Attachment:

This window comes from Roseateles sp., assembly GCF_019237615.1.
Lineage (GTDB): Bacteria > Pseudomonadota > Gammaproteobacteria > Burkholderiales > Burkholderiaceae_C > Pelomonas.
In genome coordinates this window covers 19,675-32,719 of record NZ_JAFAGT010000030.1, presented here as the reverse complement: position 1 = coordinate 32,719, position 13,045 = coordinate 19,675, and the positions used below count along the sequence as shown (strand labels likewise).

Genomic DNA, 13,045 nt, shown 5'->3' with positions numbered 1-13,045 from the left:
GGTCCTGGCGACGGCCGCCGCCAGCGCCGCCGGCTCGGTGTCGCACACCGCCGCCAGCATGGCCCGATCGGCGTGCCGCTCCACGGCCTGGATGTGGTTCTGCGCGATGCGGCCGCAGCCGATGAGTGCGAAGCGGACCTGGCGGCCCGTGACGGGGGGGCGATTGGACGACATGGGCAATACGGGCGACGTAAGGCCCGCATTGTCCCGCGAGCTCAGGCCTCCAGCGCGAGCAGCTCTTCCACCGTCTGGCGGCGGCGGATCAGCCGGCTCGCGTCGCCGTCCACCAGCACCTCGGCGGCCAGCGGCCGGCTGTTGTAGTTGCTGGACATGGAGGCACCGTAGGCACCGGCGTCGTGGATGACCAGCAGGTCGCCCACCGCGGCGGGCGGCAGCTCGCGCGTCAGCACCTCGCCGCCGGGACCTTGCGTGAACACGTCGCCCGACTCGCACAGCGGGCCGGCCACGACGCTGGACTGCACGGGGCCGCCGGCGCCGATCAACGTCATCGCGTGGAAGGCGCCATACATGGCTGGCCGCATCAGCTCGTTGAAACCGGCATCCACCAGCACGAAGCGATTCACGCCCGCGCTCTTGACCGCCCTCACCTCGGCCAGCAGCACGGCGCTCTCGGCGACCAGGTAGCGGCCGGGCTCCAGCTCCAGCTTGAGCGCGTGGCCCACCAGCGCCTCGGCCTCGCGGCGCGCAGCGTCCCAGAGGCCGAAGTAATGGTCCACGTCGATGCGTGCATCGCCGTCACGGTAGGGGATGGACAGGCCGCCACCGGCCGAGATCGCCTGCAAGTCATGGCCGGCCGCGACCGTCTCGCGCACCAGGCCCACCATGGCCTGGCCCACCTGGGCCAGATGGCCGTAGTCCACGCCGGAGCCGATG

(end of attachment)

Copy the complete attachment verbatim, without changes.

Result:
This window comes from Roseateles sp., assembly GCF_019237615.1.
Lineage (GTDB): Bacteria > Pseudomonadota > Gammaproteobacteria > Burkholderiales > Burkholderiaceae_C > Pelomonas.
In genome coordinates this window covers 19,675-32,719 of record NZ_JAFAGT010000030.1, presented here as the reverse complement: position 1 = coordinate 32,719, position 13,045 = coordinate 19,675, and the positions used below count along the sequence as shown (strand labels likewise).

Genomic DNA, 13,045 nt, shown 5'->3' with positions numbered 1-13,045 from the left:
GGTCCTGGCGACGGCCGCCGCCAGCGCCGCCGGCTCGGTGTCGCACACCGCCGCCAGCATGGCCCGATCGGCGTGCCGCTCCACGGCCTGGATGTGGTTCTGCGCGATGCGGCCGCAGCCGATGAGTGCGAAGCGGACCTGGCGGCCCGTGACGGGGGGGCGATTGGACGACATGGGCAATACGGGCGACGTAAGGCCCGCATTGTCCCGCGAGCTCAGGCCTCCAGCGCGAGCAGCTCTTCCACCGTCTGGCGGCGGCGGATCAGCCGGCTCGCGTCGCCGTCCACCAGCACCTCGGCGGCCAGCGGCCGGCTGTTGTAGTTGCTGGACATGGAGGCACCGTAGGCACCGGCGTCGTGGATGACCAGCAGGTCGCCCACCGCGGCGGGCGGCAGCTCGCGCGTCAGCACCTCGCCGCCGGGACCTTGCGTGAACACGTCGCCCGACTCGCACAGCGGGCCGGCCACGACGCTGGACTGCACGGGGCCGCCGGCGCCGATCAACGTCATCGCGTGGAAGGCGCCATACATGGCTGGCCGCATCAGCTCGTTGAAACCGGCATCCACCAGCACGAAGCGATTCACGCCCGCGCTCTTGACCGCCCTCACCTCGGCCAGCAGCACGGCGCTCTCGGCGACCAGGTAGCGGCCGGGCTCCAGCTCCAGCTTGAGCGCGTGGCCCACCAGCGCCTCGGCCTCGCGGCGCGCAGCGTCCCAGAGGCCGAAGTAATGGTCCACGTCGATGCGTGCATCGCCGTCACGGTAGGGGATGGACAGGCCGCCACCGGCCGAGATCGCCTGCAAGTCATGGCCGGCCGCGACCGTCTCGCGCACCAGGCCCACCATGGCCTGGCCCACCTGGGCCAGATGGCCGTAGTCCACGCCGGAGCCGATG